Russian Sports Minister Vitaly Mutko says he "cannot imagine" the Rio 2016 Olympics taking place without his country's athletics team - because he wants to renew rivalries with the United States.
In an interview with TV channel Match-TV, the politician appeared confident that the ban issued to Russia by the International Association of Athletics Federations (IAAF) would be lifted in time to allow for participation at this summer's Games in Brazil.
He also claimed that between 60 or 70 athletes had already been earmarked as potential track and field competitors in Rio.
The IAAF handed out the sanction after the World Anti-Doping Agency (WADA) Independent Commission report revealed widespread state-sponsored doping in the country, as well as cover-up and blackmail plots.
An IAAF Task Force has been charged with overseeing Russia's potential reinstatement, with the country given a list of targets it must meet to be welcomed back into the fold.
However, no timeframe for a return has been set, so the risk of Russian athletes missing Rio remains as a very real possibility.
The All-Russia Athletic Association (ARAF) appointed a new man to oversee the crisis on Saturday (January 16) with Dmitry Shlyakhtin, the Minister of Sport of the Samara Oblast region, elected unanimously at a meeting in Moscow.
"I cannot imagine myself the Olympic tournament without the competition between the American and Russian athletes," Mutko said.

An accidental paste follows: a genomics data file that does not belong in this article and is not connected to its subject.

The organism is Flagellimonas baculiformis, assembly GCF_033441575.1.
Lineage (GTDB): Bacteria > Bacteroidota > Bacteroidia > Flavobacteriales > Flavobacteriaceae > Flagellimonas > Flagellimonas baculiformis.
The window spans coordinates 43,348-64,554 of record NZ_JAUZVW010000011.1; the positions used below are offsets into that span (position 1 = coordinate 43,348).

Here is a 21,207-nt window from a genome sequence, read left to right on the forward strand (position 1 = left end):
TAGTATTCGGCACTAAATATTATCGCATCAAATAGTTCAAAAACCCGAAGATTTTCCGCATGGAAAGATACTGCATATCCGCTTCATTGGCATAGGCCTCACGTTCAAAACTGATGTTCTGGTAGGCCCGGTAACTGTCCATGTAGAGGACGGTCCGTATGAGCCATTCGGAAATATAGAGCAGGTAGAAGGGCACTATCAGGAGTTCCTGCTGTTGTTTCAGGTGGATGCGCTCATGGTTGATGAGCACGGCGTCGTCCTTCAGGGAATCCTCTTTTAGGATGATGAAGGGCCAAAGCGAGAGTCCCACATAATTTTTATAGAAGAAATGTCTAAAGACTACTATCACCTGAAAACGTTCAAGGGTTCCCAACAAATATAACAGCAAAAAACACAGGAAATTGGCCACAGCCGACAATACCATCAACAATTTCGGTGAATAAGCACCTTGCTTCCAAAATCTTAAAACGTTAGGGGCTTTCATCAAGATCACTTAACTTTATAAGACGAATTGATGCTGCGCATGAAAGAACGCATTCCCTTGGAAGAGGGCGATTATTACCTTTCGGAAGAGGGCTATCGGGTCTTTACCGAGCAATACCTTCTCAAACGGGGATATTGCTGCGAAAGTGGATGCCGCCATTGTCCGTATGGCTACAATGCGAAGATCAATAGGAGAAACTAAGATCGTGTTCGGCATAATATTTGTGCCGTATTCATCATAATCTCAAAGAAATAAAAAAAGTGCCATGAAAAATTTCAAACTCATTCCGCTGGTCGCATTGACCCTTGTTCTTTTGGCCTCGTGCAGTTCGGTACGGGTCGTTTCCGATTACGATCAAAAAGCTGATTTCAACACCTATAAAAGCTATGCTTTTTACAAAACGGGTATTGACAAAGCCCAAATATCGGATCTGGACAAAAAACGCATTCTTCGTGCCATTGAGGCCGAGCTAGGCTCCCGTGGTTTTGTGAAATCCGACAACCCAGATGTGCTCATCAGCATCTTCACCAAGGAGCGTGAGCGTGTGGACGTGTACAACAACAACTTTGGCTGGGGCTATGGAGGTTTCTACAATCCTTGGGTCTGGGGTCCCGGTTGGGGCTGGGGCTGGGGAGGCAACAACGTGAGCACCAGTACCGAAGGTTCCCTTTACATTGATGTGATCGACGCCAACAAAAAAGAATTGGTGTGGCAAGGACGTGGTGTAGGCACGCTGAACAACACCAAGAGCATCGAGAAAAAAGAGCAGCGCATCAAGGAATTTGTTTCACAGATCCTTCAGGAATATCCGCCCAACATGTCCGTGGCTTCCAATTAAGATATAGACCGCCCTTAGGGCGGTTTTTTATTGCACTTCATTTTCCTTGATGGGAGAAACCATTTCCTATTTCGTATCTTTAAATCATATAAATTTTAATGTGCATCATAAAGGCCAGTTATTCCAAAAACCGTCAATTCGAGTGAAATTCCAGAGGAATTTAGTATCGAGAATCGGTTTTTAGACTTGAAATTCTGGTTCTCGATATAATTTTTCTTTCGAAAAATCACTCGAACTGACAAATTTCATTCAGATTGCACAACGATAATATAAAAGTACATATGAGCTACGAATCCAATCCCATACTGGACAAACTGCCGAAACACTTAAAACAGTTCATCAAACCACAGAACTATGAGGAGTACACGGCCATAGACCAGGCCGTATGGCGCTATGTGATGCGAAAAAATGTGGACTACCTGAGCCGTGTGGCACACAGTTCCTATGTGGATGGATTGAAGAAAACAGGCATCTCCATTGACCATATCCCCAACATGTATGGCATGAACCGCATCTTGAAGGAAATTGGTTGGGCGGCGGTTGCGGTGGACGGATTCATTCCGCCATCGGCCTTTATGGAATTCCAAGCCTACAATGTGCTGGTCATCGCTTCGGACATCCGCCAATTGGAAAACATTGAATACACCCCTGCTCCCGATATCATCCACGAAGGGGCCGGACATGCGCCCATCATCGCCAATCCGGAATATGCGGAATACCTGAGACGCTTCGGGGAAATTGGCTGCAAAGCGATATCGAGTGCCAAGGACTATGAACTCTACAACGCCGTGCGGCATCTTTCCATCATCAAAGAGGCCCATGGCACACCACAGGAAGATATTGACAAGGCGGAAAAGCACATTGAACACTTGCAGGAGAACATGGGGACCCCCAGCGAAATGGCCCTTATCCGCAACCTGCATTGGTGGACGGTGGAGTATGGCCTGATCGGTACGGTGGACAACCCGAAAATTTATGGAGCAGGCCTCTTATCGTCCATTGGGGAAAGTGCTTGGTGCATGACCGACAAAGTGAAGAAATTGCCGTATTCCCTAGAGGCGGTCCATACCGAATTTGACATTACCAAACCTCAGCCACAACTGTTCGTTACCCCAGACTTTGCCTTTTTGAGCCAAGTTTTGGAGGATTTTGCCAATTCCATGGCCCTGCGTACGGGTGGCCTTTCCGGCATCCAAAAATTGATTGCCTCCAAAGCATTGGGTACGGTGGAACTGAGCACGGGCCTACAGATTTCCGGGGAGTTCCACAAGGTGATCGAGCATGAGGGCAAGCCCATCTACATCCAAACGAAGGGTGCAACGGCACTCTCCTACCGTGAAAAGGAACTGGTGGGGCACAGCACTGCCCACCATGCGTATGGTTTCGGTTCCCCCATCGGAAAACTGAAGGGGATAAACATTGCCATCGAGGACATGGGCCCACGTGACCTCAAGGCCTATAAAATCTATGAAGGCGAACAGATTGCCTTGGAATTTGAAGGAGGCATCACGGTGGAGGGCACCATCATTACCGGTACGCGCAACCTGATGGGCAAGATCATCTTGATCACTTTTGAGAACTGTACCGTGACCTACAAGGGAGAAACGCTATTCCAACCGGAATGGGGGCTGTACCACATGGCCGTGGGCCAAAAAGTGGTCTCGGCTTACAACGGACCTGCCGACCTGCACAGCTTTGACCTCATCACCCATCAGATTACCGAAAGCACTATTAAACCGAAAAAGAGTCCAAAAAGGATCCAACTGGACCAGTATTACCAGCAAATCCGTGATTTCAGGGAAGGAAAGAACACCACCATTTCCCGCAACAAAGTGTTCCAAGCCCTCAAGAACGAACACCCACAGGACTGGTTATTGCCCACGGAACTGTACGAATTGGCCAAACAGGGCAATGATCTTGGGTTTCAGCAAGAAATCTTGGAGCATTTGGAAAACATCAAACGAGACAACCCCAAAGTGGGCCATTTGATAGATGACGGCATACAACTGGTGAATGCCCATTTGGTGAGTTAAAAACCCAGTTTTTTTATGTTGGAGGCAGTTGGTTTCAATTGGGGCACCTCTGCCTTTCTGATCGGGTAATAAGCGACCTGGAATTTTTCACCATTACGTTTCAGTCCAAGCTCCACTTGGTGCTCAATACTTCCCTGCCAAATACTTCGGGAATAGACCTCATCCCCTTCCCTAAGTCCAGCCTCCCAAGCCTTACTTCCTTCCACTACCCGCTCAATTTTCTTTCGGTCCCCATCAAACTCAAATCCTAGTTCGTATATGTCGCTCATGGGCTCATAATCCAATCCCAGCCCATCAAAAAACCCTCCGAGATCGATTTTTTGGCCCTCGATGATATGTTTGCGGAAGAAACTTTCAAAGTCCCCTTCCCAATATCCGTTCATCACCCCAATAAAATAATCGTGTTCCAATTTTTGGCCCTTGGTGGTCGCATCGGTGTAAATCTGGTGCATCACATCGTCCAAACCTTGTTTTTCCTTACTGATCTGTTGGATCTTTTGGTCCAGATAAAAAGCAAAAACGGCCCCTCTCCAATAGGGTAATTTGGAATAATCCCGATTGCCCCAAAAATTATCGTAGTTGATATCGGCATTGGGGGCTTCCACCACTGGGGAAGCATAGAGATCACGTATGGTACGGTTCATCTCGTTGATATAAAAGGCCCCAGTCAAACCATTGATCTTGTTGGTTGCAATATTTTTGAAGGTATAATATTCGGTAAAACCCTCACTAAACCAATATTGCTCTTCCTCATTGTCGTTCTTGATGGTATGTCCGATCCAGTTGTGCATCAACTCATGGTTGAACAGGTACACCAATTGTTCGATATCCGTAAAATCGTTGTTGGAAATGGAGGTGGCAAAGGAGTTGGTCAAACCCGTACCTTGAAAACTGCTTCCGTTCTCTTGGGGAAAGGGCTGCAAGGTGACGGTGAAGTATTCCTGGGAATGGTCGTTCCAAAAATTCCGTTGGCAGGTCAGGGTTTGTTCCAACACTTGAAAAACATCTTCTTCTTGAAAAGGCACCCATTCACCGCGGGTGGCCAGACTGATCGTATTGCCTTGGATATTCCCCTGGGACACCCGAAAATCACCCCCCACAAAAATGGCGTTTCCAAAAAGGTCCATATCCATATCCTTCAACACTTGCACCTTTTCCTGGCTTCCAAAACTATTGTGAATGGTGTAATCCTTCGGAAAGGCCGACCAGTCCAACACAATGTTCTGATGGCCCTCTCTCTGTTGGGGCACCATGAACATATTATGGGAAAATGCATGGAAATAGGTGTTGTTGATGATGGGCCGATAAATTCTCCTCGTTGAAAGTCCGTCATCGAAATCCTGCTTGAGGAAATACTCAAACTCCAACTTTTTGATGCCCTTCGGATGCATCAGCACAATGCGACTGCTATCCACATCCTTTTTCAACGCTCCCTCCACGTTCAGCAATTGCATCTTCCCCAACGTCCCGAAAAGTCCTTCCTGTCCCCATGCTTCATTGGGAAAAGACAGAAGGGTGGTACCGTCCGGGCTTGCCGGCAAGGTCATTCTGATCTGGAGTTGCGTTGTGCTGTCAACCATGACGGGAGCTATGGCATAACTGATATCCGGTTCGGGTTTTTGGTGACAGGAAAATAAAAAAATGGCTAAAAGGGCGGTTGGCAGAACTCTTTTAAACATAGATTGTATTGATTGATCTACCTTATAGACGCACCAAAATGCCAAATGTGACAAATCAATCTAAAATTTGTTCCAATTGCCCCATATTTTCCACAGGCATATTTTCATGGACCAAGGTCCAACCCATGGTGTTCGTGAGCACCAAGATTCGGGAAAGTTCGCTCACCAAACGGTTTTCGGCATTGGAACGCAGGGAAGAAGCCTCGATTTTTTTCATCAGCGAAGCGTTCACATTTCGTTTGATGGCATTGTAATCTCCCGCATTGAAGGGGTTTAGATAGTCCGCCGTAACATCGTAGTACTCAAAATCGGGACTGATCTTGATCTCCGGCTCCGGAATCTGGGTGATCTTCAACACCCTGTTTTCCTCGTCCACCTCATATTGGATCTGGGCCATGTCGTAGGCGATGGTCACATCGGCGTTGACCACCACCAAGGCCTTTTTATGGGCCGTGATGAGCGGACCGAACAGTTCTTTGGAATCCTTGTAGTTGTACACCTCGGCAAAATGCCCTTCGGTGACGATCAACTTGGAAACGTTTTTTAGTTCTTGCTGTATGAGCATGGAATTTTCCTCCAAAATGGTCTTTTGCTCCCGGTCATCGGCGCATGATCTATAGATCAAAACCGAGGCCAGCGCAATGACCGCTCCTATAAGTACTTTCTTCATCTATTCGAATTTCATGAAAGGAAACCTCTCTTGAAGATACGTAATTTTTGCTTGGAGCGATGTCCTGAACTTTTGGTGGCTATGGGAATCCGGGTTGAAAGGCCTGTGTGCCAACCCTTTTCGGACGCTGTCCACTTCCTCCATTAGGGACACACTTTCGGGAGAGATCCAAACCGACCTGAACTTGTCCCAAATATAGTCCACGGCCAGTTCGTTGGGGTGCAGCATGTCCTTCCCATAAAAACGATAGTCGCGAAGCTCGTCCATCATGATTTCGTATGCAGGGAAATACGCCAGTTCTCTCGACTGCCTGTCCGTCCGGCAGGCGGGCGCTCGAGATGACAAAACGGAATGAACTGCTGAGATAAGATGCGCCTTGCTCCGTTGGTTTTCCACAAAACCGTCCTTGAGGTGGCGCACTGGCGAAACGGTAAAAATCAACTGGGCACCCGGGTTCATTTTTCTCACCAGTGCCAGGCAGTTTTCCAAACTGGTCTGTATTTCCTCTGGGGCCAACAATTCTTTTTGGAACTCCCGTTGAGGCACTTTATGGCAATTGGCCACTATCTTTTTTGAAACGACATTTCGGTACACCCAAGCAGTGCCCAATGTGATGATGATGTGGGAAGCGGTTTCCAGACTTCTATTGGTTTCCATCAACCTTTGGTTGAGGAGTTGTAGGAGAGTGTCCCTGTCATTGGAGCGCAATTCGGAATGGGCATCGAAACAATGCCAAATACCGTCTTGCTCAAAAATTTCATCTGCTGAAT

"Such competition always serves as a treat at all tournaments.
"As of today, we have amassed a number of problems in the national field and track athletics and must now settle calmly all of them.
"A new managing staff of ARAF was elected on Saturday, we have restored a proper control over the Federation and elected the new president - Dmitry Shlyakhtin.
"We have also defined a group of potential candidates for the trip to Rio de Janeiro.
"The group includes between 60 and 70 athletes, who will be systematically training for the Games."
Russia and the US are traditional global rivals, with tensions during the Cold War era spilling over into the sporting arena.
Meanwhile, Rune Andersen, the head of the IAAF Task Force, welcomed the arrival of Shlyakhtin and a host of other new appointees with the ARAF.
"We look forward to working with the new chairperson and Council of ARAF," he told TASS.
The Task Force is due to report its first findings at the IAAF Council meeting in Cardiff on March 27, with no lifting of Russia's ban possible until after then.